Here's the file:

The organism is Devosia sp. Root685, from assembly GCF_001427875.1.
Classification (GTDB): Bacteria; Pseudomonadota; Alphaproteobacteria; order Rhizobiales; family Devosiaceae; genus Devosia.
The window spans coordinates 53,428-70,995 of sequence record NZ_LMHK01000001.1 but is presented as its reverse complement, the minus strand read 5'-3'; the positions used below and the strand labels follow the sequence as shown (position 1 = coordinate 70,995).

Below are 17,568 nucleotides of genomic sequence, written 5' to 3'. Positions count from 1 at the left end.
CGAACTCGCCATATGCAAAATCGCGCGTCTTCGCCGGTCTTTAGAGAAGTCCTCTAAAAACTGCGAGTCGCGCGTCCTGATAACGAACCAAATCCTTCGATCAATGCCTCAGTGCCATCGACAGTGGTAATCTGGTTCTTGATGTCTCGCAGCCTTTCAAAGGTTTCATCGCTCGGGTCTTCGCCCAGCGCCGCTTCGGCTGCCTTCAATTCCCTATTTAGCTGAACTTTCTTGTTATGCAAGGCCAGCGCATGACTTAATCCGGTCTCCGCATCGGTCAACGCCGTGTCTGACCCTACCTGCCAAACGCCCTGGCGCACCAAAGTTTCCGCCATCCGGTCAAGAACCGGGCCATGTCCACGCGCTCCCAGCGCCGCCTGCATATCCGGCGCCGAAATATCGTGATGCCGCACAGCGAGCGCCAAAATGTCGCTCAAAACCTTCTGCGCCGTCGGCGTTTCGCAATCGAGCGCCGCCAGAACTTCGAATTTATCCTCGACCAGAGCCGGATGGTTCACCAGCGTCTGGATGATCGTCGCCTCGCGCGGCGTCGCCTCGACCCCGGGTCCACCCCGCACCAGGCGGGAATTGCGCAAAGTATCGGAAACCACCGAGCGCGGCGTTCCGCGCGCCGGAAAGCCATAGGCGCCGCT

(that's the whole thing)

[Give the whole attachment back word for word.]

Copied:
The organism is Devosia sp. Root685, from assembly GCF_001427875.1.
Classification (GTDB): Bacteria; Pseudomonadota; Alphaproteobacteria; order Rhizobiales; family Devosiaceae; genus Devosia.
The window spans coordinates 53,428-70,995 of sequence record NZ_LMHK01000001.1 but is presented as its reverse complement, the minus strand read 5'-3'; the positions used below and the strand labels follow the sequence as shown (position 1 = coordinate 70,995).

Below are 17,568 nucleotides of genomic sequence, written 5' to 3'. Positions count from 1 at the left end.
CGAACTCGCCATATGCAAAATCGCGCGTCTTCGCCGGTCTTTAGAGAAGTCCTCTAAAAACTGCGAGTCGCGCGTCCTGATAACGAACCAAATCCTTCGATCAATGCCTCAGTGCCATCGACAGTGGTAATCTGGTTCTTGATGTCTCGCAGCCTTTCAAAGGTTTCATCGCTCGGGTCTTCGCCCAGCGCCGCTTCGGCTGCCTTCAATTCCCTATTTAGCTGAACTTTCTTGTTATGCAAGGCCAGCGCATGACTTAATCCGGTCTCCGCATCGGTCAACGCCGTGTCTGACCCTACCTGCCAAACGCCCTGGCGCACCAAAGTTTCCGCCATCCGGTCAAGAACCGGGCCATGTCCACGCGCTCCCAGCGCCGCCTGCATATCCGGCGCCGAAATATCGTGATGCCGCACAGCGAGCGCCAAAATGTCGCTCAAAACCTTCTGCGCCGTCGGCGTTTCGCAATCGAGCGCCGCCAGAACTTCGAATTTATCCTCGACCAGAGCCGGATGGTTCACCAGCGTCTGGATGATCGTCGCCTCGCGCGGCGTCGCCTCGACCCCGGGTCCACCCCGCACCAGGCGGGAATTGCGCAAAGTATCGGAAACCACCGAGCGCGGCGTTCCGCGCGCCGGAAAGCCATAGGCGCCGCT